While Palau remains one of the last nations to be free of the global pandemic, the last months of 2020 have seen recurring outbreaks of chickenpox, the vast majority among children.

The Ministry of Health (MOH) has said that the number of reported chickenpox cases in 2020 has surpassed the number of cases in the previous three years, with this year seeing 46 reported cases compared to the fewer than ten cases in 2019. Sixty-five percent of cases occurred in children under 18 years old, with places like daycare centers serving as hotspots for person-to-person transmission.

The number of cases spiked in October, when 15 patients, roughly a third of the year’s overall number, sought medical care for chickenpox. November saw a total of six cases, and so far December has seen two cases pending review.

But the MOH says that the real number might be significantly higher, with the only recorded cases being those who sought medical care through the MOH system, in the Belau National Hospital and community health centers or public health clinics. The numbers do not include those who received care in private clinics or did not seek health care at all.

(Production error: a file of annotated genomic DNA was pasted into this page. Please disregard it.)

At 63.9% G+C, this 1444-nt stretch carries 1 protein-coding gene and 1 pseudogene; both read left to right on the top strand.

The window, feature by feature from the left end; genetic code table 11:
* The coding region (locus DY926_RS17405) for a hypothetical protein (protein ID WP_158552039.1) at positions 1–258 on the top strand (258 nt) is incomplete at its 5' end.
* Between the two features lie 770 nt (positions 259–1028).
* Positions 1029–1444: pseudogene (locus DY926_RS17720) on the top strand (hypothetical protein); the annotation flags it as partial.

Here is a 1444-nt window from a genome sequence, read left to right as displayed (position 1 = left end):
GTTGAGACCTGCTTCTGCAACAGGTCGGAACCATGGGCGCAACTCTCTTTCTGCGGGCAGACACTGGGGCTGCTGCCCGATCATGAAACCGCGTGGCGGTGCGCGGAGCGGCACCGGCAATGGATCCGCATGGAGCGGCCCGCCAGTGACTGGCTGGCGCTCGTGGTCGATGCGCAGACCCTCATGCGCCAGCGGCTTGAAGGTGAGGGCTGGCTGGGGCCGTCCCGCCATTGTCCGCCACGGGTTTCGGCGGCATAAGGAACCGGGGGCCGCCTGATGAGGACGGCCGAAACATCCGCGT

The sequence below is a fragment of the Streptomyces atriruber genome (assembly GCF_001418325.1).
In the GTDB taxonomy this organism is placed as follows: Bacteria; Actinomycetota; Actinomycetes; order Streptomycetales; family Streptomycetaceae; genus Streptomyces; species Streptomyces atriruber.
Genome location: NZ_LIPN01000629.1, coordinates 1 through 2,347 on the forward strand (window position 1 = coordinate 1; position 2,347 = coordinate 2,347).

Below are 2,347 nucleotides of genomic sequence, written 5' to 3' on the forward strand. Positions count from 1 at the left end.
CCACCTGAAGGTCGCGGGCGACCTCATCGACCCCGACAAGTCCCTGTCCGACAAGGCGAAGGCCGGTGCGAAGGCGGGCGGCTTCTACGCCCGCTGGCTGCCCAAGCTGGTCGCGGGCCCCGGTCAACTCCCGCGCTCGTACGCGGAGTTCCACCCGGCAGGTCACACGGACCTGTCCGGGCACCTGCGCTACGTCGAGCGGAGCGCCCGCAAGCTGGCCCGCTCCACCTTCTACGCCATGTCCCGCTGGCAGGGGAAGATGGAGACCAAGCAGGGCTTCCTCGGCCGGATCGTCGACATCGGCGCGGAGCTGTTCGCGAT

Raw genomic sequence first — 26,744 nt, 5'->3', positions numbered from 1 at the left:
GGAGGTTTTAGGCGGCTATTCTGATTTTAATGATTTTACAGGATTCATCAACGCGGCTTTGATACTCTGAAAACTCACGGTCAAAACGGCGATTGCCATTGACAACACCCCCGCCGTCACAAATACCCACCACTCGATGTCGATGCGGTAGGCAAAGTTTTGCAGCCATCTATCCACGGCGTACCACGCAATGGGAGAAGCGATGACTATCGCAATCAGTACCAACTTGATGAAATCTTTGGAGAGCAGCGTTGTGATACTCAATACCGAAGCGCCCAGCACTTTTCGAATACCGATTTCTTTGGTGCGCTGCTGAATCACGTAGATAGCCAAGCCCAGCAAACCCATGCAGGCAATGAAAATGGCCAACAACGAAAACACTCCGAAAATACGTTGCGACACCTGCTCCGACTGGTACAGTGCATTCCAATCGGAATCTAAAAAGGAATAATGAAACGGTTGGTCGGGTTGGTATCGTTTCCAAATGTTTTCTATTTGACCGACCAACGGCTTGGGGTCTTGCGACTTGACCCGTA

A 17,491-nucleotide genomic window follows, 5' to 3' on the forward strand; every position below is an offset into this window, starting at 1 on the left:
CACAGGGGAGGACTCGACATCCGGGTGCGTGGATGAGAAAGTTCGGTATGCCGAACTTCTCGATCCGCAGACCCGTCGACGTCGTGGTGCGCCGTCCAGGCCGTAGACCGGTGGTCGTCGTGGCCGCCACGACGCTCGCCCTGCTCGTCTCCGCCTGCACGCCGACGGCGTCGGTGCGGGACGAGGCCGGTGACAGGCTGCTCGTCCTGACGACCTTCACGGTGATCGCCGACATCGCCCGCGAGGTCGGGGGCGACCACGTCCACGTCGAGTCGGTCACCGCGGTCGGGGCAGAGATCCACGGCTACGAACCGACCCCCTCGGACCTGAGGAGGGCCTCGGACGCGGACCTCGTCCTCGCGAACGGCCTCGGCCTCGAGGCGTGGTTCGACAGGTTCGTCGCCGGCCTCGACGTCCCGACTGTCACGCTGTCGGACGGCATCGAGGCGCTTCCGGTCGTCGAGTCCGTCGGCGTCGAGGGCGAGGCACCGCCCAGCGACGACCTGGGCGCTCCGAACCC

Chickenpox is considered a highly-contagious disease, spreading easily from one person to another through close contact, particularly if the person has not had chickenpox before or has never been vaccinated. Someone infected with chickenpox is contagious one to two days before rashes appear, and generally it takes around two weeks for someone exposed to chickenpox to develop them themselves.

While vaccination is generally considered the best protection against chickenpox, the chickenpox vaccine is not currently included in Palau’s Childhood Immunization Schedule, which does vaccinate against diseases like the flu and measles. The MOH has said that transmission of the disease can also be prevented by good hygiene measures, such as “washing hands with soap and water, not sharing utensils, and regularly cleaning high-touch surfaces”.  

At a workshop conducted by the MOH last week to update community stakeholders on the status of COVID, MOH representatives asserted that, while Palau remains free of coronavirus, practicing the normal safety measures against virus transmission will help to protect against the spread of other communicable diseases. Some public facilities, such as Bank of Hawaii in Koror, are continuing to enforce social-distancing measures. But these measures have generally been relaxed in Palau in the past few months.  

While the number of chickenpox cases in Palau this year is high compared to recent years, it is only about half of the number of recorded cases in 2016, which saw nearly 90 cases of chickenpox.

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